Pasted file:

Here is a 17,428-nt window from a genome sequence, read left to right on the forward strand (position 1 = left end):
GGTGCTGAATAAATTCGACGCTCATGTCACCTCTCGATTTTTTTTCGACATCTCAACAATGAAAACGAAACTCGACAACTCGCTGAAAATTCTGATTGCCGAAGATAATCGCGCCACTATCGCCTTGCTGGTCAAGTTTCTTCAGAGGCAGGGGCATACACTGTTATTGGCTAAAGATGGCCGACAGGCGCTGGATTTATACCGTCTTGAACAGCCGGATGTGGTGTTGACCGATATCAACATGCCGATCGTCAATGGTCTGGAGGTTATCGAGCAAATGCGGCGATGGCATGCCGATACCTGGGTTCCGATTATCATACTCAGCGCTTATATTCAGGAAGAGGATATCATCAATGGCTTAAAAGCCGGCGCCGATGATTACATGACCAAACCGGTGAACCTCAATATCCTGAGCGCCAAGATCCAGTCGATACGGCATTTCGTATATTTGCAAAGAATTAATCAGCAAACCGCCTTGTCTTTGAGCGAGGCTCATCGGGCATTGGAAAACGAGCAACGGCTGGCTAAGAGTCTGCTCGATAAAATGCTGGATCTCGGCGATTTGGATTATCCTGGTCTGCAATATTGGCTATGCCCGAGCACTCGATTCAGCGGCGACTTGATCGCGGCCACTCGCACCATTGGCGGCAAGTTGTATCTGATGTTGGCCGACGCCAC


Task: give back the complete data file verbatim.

Here is a 17,428-nt window from a genome sequence, read left to right on the forward strand (position 1 = left end):
GGTGCTGAATAAATTCGACGCTCATGTCACCTCTCGATTTTTTTTCGACATCTCAACAATGAAAACGAAACTCGACAACTCGCTGAAAATTCTGATTGCCGAAGATAATCGCGCCACTATCGCCTTGCTGGTCAAGTTTCTTCAGAGGCAGGGGCATACACTGTTATTGGCTAAAGATGGCCGACAGGCGCTGGATTTATACCGTCTTGAACAGCCGGATGTGGTGTTGACCGATATCAACATGCCGATCGTCAATGGTCTGGAGGTTATCGAGCAAATGCGGCGATGGCATGCCGATACCTGGGTTCCGATTATCATACTCAGCGCTTATATTCAGGAAGAGGATATCATCAATGGCTTAAAAGCCGGCGCCGATGATTACATGACCAAACCGGTGAACCTCAATATCCTGAGCGCCAAGATCCAGTCGATACGGCATTTCGTATATTTGCAAAGAATTAATCAGCAAACCGCCTTGTCTTTGAGCGAGGCTCATCGGGCATTGGAAAACGAGCAACGGCTGGCTAAGAGTCTGCTCGATAAAATGCTGGATCTCGGCGATTTGGATTATCCTGGTCTGCAATATTGGCTATGCCCGAGCACTCGATTCAGCGGCGACTTGATCGCGGCCACTCGCACCATTGGCGGCAAGTTGTATCTGATGTTGGCCGACGCCAC